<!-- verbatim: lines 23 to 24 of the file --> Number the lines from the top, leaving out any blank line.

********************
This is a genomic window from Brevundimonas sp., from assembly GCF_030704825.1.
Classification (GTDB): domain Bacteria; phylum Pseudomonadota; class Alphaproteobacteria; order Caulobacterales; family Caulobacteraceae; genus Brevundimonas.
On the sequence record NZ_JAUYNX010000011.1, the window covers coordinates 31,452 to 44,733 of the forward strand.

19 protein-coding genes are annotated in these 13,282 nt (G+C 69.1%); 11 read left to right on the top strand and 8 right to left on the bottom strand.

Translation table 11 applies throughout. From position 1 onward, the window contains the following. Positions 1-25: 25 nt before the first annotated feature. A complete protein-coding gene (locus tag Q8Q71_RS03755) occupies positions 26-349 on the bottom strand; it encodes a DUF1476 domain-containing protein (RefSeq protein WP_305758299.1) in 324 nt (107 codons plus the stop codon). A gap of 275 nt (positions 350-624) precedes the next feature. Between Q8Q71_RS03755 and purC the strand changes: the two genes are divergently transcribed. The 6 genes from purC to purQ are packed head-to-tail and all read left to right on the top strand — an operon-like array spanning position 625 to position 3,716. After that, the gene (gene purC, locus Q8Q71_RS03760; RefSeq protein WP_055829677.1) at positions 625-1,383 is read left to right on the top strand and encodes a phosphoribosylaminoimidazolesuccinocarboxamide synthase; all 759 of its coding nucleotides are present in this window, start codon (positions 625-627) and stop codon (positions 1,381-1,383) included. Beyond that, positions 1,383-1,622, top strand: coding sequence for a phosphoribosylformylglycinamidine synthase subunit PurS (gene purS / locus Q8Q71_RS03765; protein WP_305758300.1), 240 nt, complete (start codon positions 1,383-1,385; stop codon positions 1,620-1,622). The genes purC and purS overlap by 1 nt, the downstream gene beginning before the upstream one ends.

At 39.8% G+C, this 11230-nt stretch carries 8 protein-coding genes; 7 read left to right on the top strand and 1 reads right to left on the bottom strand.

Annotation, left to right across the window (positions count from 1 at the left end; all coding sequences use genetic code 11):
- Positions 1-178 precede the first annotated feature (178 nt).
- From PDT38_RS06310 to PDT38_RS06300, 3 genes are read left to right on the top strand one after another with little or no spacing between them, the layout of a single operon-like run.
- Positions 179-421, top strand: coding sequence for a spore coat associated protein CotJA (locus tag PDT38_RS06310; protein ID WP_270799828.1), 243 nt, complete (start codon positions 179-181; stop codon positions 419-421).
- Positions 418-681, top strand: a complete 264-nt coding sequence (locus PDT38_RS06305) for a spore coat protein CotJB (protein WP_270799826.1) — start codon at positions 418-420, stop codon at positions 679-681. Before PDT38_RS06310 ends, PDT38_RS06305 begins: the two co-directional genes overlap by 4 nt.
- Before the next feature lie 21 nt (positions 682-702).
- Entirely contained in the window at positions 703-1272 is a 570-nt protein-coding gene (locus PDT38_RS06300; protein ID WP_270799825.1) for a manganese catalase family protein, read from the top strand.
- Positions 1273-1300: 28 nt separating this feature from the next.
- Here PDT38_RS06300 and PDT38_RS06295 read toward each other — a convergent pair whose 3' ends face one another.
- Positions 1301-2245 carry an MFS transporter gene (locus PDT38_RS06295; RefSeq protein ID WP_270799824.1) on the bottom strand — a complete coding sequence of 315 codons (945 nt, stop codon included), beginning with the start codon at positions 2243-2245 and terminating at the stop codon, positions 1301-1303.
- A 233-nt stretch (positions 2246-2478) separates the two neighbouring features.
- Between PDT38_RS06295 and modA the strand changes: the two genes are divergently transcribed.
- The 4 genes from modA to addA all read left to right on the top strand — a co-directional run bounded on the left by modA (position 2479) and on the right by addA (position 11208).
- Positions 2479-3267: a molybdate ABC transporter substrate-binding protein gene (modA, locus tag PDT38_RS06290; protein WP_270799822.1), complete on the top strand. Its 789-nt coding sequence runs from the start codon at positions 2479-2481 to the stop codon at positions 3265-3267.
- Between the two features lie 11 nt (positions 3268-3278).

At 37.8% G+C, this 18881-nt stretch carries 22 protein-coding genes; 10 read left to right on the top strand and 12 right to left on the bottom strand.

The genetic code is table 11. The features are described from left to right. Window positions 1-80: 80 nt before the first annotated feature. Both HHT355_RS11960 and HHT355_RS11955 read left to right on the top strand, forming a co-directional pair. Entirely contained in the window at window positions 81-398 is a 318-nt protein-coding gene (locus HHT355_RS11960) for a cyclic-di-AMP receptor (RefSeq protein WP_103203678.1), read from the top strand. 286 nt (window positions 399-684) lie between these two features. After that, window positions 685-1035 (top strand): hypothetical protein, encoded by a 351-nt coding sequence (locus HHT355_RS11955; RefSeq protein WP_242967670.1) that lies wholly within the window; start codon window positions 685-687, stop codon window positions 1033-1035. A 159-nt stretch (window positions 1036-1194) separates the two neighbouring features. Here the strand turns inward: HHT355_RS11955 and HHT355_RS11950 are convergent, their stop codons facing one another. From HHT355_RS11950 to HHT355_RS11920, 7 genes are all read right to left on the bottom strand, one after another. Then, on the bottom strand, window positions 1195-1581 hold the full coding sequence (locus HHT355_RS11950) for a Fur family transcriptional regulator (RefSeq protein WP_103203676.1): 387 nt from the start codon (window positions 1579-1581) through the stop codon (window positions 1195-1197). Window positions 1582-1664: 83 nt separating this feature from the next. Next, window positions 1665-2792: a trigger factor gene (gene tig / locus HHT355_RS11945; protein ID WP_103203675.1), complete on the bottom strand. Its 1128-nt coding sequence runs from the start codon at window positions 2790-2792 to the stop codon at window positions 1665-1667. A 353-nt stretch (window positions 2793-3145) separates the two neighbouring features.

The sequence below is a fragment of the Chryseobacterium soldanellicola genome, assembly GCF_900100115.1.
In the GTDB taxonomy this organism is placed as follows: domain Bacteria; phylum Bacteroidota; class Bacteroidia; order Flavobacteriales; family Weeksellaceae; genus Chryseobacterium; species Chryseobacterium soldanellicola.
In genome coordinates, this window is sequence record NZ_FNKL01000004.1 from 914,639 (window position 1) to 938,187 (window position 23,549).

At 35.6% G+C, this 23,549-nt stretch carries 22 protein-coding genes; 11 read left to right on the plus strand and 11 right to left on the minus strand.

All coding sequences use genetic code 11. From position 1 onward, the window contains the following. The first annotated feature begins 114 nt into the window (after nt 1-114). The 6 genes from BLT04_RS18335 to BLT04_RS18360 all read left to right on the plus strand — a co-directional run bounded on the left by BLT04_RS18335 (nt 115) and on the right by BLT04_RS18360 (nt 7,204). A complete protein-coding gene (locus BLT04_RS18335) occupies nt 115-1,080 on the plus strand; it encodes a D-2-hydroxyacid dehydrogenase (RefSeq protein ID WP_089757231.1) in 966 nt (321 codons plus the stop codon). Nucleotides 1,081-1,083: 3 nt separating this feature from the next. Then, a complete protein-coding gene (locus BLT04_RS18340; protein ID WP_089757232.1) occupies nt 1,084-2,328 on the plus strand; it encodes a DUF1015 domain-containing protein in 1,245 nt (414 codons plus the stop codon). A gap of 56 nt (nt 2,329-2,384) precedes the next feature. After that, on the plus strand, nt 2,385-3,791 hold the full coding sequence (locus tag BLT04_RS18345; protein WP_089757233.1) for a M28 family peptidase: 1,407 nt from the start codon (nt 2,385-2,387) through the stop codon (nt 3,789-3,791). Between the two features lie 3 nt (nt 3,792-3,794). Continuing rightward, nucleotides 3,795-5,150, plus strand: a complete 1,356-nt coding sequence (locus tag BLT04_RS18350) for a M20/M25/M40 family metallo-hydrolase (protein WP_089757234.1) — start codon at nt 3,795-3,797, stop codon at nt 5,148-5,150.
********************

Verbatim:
The genetic code is table 11. The features are described from left to right. Window positions 1-80: 80 nt before the first annotated feature. Both HHT355_RS11960 and HHT355_RS11955 read left to right on the top strand, forming a co-directional pair. Entirely contained in the window at window positions 81-398 is a 318-nt protein-coding gene (locus HHT355_RS11960) for a cyclic-di-AMP receptor (RefSeq protein WP_103203678.1), read from the top strand. 286 nt (window positions 399-684) lie between these two features. After that, window positions 685-1035 (top strand): hypothetical protein, encoded by a 351-nt coding sequence (locus HHT355_RS11955; RefSeq protein WP_242967670.1) that lies wholly within the window; start codon window positions 685-687, stop codon window positions 1033-1035. A 159-nt stretch (window positions 1036-1194) separates the two neighbouring features. Here the strand turns inward: HHT355_RS11955 and HHT355_RS11950 are convergent, their stop codons facing one another. From HHT355_RS11950 to HHT355_RS11920, 7 genes are all read right to left on the bottom strand, one after another. Then, on the bottom strand, window positions 1195-1581 hold the full coding sequence (locus HHT355_RS11950) for a Fur family transcriptional regulator (RefSeq protein WP_103203676.1): 387 nt from the start codon (window positions 1579-1581) through the stop codon (window positions 1195-1197). Window positions 1582-1664: 83 nt separating this feature from the next. Next, window positions 1665-2792: a trigger factor gene (gene tig / locus HHT355_RS11945; protein ID WP_103203675.1), complete on the bottom strand. Its 1128-nt coding sequence runs from the start codon at window positions 2790-2792 to the stop codon at window positions 1665-1667. A 353-nt stretch (window positions 2793-3145) separates the two neighbouring features.

The sequence below is a fragment of the Chryseobacterium soldanellicola genome, assembly GCF_900100115.1.